I have written a long elegy in rhyming scheme. It has many subjects. How can I introduce characters (subjects in elegy) in detail to readers, before they start reading elegy? Are there conventions for doing this with elegies, like using a prologue? (And if so, what form should it take?) Please tell me what suits an elegy when you have to introduce characters in advance.

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    This question is being discussed on meta. – Monica Cellio Sep 7 '17 at 1:29
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    Answer given as comment, as the question is closed: The common format for annotations to a poem is a brief prose text between poem title and poem or at the end of the poem. Common examples from existing literary works include dedications ("for Mirza") and dates and places of composition ("Rome, September 8, 2017"). But it is rare that poets add explanations to poems. Poems usually refer to knowledge that author and target audience share. When Tennyson speaks of his "lover", his friends and fellow artists know who he means. And a good poem is meaningful even without this detail knowledge. – user26338 Sep 8 '17 at 10:02

Do you have to do it in advance? It would seem kind of awkward if you need to introduce them first so we know the characters. Elegies are basically poetic funeral speeches.

You wouldn't walk into a funeral and start out by saying this is bob, let me first introduce bob to you guys so you understand my speech.

It just... doesn't work so much that way. My advice would be to write it in a way that we don't need to know their name, their relationships, their hobbies. This isn't a story in a typical novel fashion, but rather a deep, reflective, somber poem about their life, love, and loss.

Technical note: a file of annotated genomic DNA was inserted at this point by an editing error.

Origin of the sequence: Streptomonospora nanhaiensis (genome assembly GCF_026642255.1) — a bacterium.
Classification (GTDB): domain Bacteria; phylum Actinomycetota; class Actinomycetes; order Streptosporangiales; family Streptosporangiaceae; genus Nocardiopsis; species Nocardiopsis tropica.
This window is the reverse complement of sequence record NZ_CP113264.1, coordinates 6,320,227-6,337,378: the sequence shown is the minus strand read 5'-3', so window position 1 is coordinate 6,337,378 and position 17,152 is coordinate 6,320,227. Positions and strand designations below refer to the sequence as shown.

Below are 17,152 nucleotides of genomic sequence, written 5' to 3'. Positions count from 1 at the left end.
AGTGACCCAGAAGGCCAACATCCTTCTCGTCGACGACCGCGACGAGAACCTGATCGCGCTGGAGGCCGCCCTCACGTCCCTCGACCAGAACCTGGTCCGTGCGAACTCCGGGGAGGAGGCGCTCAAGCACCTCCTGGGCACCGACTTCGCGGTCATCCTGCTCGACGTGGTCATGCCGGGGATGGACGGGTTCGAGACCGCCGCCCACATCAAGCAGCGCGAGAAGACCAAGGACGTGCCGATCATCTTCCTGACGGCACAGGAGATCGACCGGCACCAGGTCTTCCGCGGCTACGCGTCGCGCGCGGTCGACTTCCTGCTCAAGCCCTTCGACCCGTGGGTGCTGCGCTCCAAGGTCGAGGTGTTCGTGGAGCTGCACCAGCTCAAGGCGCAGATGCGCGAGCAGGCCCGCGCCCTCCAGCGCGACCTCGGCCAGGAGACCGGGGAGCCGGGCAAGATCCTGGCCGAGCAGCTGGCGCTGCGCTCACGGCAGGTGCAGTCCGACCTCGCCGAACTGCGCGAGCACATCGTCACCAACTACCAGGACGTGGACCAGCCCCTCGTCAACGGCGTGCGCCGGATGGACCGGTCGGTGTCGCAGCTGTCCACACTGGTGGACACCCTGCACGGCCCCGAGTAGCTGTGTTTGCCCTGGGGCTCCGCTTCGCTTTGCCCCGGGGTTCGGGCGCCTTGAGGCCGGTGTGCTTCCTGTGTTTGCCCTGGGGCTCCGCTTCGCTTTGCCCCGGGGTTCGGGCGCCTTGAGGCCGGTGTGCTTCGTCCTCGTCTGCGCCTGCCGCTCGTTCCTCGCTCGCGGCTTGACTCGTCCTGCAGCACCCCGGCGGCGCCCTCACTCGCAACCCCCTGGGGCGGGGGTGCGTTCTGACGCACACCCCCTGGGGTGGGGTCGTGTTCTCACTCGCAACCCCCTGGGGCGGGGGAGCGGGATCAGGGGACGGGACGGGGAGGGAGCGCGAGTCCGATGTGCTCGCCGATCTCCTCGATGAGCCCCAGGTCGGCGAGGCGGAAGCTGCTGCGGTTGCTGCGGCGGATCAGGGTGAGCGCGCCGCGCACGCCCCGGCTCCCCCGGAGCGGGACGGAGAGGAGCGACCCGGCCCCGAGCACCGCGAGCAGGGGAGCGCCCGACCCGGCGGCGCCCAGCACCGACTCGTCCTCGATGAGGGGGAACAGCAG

We may not know who a character named bob is in the start of the poem, but by time it finishes, we should have a deep understanding of their life and what they were about.

Written in a Country Churchyard by Thomas Gray provides us with a long passage. Arguably one of the most famous Elegies written. We never find out the subject's name (referred to as me so we might assume Thomas Gray could be referencing himself). We don't have any back story to the character in the piece. We just know he is describing feelings and observations of his surrounding.

While Elegies have various forms they are written in, adding a prologue before hand does not seem to fit the nature of an elegy according to my research. I would spend some time reading various elegies to get a good understanding of how they are done. None that I read provided any prologue or character introduction, they just went right into it.

One Elegy I read started out with the person's name and went right into his life. I still don't know much about that person's character but I do know they loved to travel the world.

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